When you come to realize what is happening with your once loving child, you may wonder what you did. You can you do? Am I really that horrible to be around? No..I highly doubt that you actually did something to make your child turn against you. I know how hard it is to admit that your child doesn't want to see you and would rather go play this or that rather than see you, but you must try to continue to be the parent your child desperately needs.

There isn't a whole lot that can be done about PAS. Therapy can help, however, it is not 100%. The best thing you can do is continue doing what you've always done:Love your child. It is very frustrating to hear that your child would rather do something else besides see you, but you must continue to try to see your child. Actions speak louder than words..and in this type of situation that is the honest truth. You need to try to show your child that no matter what s/he hears or sees from the other parent that you still love your child and that you still want to be involved with your child's life. When a child is hearing terrible things from their other parent that aren't true, the best thing you can do is prove that other parent wrong. Show up to your scheduled visitation place, even if you know your child will not be brought. Document this. Write down the details. Call the police and get an incident number for your records. Try to stay affectionate towards your child. Show them and tell them how much you love them. Stay involved as much as you can with their schooling and homework.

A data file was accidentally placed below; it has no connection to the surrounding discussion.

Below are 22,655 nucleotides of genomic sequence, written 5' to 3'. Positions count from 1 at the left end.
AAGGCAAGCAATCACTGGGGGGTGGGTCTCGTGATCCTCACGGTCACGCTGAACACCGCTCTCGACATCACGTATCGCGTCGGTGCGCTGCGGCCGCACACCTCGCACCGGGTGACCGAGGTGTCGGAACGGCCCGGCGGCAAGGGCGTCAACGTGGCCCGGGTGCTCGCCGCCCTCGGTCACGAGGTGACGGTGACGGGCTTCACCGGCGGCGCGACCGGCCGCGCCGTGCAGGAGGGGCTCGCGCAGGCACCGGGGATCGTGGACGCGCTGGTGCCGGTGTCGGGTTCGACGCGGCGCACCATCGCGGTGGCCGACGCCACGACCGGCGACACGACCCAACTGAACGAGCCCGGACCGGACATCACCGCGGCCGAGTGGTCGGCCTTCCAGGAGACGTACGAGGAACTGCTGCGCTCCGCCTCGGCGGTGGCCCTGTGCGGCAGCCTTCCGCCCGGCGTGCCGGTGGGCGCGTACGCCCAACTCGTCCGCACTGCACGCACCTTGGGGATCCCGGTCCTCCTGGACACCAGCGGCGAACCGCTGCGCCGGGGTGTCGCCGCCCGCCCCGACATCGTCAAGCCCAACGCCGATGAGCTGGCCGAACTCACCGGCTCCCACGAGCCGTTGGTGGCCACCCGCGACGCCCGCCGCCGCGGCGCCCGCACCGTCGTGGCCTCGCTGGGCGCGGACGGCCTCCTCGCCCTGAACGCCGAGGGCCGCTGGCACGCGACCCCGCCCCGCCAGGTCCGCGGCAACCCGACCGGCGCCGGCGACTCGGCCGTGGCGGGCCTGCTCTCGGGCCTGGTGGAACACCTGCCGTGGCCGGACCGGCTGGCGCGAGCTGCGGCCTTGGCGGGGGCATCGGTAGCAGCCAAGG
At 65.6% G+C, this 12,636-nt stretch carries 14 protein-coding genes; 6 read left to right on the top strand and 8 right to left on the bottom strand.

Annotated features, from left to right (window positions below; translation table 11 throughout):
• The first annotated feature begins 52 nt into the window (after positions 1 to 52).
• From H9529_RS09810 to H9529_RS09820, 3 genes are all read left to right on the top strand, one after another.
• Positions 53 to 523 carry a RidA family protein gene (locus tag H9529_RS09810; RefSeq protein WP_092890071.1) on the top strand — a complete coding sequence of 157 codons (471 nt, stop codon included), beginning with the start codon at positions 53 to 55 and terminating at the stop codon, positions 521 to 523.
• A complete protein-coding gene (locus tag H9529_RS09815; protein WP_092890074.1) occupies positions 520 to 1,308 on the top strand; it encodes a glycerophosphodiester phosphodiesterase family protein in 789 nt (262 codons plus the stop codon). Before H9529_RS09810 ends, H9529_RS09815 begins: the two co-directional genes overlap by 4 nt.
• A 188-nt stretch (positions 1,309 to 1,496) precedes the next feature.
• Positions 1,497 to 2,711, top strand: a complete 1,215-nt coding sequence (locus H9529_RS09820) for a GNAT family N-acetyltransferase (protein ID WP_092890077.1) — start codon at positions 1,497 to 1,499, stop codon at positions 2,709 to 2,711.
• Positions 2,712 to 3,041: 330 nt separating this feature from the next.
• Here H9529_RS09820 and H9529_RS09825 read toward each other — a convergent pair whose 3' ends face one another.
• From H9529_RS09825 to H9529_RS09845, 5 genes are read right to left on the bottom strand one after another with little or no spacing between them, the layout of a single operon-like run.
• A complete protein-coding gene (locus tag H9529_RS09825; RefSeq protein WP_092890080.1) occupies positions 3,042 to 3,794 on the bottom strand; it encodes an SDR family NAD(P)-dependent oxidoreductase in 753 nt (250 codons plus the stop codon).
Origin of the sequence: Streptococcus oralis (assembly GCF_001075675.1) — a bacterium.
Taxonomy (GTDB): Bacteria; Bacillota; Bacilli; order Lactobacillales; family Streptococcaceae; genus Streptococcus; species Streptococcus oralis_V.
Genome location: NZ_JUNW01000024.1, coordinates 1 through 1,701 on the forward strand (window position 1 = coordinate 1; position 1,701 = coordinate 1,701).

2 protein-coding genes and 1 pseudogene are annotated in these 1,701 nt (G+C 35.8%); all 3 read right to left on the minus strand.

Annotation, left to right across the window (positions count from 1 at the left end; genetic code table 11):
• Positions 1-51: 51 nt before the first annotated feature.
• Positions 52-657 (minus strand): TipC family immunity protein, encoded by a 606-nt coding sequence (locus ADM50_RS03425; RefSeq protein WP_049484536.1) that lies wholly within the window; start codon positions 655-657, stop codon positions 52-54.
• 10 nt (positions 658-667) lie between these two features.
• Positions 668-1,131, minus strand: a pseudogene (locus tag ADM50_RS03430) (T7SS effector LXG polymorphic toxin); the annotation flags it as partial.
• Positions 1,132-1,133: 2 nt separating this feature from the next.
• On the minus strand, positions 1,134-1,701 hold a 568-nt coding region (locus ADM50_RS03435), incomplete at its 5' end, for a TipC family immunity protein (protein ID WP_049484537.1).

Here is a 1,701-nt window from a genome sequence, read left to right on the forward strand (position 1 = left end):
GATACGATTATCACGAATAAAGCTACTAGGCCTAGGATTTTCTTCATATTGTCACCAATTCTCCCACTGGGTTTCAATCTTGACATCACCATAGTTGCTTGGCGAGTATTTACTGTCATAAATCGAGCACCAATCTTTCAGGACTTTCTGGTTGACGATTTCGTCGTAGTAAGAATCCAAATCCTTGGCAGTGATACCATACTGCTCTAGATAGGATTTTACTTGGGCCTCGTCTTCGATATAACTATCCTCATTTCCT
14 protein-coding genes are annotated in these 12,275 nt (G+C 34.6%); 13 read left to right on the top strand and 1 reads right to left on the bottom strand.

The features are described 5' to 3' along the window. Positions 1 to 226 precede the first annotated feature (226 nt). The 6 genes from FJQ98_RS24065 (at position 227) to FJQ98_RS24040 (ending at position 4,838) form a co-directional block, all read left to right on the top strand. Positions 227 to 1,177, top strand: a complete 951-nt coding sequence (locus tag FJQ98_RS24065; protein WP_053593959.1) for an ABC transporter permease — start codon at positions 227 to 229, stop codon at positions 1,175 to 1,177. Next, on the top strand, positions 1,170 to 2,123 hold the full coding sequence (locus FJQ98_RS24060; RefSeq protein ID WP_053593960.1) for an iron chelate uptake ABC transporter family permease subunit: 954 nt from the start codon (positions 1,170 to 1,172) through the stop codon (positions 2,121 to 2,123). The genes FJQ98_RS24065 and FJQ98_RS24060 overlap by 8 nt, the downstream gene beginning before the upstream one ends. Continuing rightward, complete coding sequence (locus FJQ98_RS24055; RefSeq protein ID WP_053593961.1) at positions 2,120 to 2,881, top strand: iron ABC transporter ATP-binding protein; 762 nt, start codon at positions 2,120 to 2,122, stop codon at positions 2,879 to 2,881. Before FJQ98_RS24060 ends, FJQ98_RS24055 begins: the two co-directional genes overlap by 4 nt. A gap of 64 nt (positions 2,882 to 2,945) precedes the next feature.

Do NOT get angry at your child if there is PAS. Technically, it's not the childs fault, they're being brainwashed and don't really know the full extent of what's going on. Do not bad mouth the alienating parent..this will only make matters much worse for your child. Avoid talking about court hearings with your child. Always try to take the high road and prove to your child that you're not evil, dangerous or unstable. Actions speak louder than words. Continue to exercise your visitation rights and show your child love. Endless love. No matter what the other parent is telling the child about how horrible you are, how you don't love your child, how you're such and such, just continue to do what you have always done..Love your child, be there for them, be proactive, and prove to your child that you do love them, no matter what anyone in the world tells them. Continuing to be positive will show your child that you're not what the other parent has painted you to be. If the PAS is severe, Ii highly recommend counseling for you, your child, and the family; Either together or individually.

Court intervention